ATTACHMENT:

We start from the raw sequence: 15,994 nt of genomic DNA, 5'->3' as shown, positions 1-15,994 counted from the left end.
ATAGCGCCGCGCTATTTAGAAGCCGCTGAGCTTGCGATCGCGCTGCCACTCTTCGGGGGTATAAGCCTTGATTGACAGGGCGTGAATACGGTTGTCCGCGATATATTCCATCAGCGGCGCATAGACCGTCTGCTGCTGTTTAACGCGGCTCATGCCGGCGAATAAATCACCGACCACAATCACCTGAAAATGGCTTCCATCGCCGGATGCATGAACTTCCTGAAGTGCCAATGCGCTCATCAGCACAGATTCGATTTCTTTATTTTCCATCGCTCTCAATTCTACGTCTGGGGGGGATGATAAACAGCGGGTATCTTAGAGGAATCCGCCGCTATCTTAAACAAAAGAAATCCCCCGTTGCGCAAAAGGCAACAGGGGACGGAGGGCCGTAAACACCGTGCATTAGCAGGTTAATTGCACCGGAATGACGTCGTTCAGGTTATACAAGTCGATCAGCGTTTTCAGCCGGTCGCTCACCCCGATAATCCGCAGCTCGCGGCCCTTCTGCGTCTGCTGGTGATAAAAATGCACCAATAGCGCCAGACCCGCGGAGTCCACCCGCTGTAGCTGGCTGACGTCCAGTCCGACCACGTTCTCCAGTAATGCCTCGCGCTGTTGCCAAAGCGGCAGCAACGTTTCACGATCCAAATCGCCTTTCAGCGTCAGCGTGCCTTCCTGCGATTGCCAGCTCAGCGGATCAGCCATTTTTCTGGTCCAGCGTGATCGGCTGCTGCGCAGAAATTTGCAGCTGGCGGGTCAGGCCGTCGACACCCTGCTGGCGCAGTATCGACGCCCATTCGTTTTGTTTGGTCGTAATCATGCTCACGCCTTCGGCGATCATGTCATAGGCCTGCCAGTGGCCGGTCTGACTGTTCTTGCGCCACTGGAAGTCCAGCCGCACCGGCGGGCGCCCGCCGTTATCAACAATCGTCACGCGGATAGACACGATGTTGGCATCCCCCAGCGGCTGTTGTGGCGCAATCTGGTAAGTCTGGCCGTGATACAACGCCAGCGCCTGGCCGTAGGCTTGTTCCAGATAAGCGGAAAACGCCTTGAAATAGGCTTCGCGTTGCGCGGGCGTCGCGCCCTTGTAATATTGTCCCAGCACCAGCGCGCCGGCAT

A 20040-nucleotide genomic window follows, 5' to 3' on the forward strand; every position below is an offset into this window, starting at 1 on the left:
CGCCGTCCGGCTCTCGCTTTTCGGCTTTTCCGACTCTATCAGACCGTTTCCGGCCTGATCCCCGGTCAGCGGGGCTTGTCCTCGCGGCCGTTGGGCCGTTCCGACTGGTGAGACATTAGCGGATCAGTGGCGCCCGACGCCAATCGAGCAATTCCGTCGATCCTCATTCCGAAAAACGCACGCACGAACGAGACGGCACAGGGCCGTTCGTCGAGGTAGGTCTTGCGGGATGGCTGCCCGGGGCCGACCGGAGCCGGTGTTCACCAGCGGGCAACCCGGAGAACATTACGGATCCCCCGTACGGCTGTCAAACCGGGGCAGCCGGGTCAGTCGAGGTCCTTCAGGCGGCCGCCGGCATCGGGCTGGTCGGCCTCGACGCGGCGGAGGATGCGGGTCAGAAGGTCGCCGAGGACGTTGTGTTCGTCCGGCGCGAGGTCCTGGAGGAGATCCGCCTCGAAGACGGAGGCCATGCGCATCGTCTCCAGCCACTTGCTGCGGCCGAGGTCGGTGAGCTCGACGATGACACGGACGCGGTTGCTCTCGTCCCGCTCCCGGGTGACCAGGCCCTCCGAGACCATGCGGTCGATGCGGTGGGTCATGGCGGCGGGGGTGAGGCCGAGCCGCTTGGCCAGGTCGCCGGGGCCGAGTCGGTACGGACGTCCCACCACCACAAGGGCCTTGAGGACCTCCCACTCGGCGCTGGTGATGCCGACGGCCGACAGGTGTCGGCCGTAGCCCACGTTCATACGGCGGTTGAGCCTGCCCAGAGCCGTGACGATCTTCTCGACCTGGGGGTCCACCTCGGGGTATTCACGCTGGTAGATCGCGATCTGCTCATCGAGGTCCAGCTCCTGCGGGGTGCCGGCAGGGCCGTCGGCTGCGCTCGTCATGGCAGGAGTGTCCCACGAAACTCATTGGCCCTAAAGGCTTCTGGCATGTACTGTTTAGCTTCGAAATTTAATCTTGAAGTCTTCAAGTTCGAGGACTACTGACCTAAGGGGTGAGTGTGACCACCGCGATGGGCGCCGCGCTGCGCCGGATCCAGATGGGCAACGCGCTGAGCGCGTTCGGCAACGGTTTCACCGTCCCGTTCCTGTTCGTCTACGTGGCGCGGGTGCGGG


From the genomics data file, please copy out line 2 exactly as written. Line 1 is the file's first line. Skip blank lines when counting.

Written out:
ATAGCGCCGCGCTATTTAGAAGCCGCTGAGCTTGCGATCGCGCTGCCACTCTTCGGGGGTATAAGCCTTGATTGACAGGGCGTGAATACGGTTGTCCGCGATATATTCCATCAGCGGCGCATAGACCGTCTGCTGCTGTTTAACGCGGCTCATGCCGGCGAATAAATCACCGACCACAATCACCTGAAAATGGCTTCCATCGCCGGATGCATGAACTTCCTGAAGTGCCAATGCGCTCATCAGCACAGATTCGATTTCTTTATTTTCCATCGCTCTCAATTCTACGTCTGGGGGGGATGATAAACAGCGGGTATCTTAGAGGAATCCGCCGCTATCTTAAACAAAAGAAATCCCCCGTTGCGCAAAAGGCAACAGGGGACGGAGGGCCGTAAACACCGTGCATTAGCAGGTTAATTGCACCGGAATGACGTCGTTCAGGTTATACAAGTCGATCAGCGTTTTCAGCCGGTCGCTCACCCCGATAATCCGCAGCTCGCGGCCCTTCTGCGTCTGCTGGTGATAAAAATGCACCAATAGCGCCAGACCCGCGGAGTCCACCCGCTGTAGCTGGCTGACGTCCAGTCCGACCACGTTCTCCAGTAATGCCTCGCGCTGTTGCCAAAGCGGCAGCAACGTTTCACGATCCAAATCGCCTTTCAGCGTCAGCGTGCCTTCCTGCGATTGCCAGCTCAGCGGATCAGCCATTTTTCTGGTCCAGCGTGATCGGCTGCTGCGCAGAAATTTGCAGCTGGCGGGTCAGGCCGTCGACACCCTGCTGGCGCAGTATCGACGCCCATTCGTTTTGTTTGGTCGTAATCATGCTCACGCCTTCGGCGATCATGTCATAGGCCTGCCAGTGGCCGGTCTGACTGTTCTTGCGCCACTGGAAGTCCAGCCGCACCGGCGGGCGCCCGCCGTTATCAACAATCGTCACGCGGATAGACACGATGTTGGCATCCCCCAGCGGCTGTTGTGGCGCAATCTGGTAAGTCTGGCCGTGATACAACGCCAGCGCCTGGCCGTAGGCTTGTTCCAGATAAGCGGAAAACGCCTTGAAATAGGCTTCGCGTTGCGCGGGCGTCGCGCCCTTGTAATATTGTCCCAGCACCAGCGCGCCGGCAT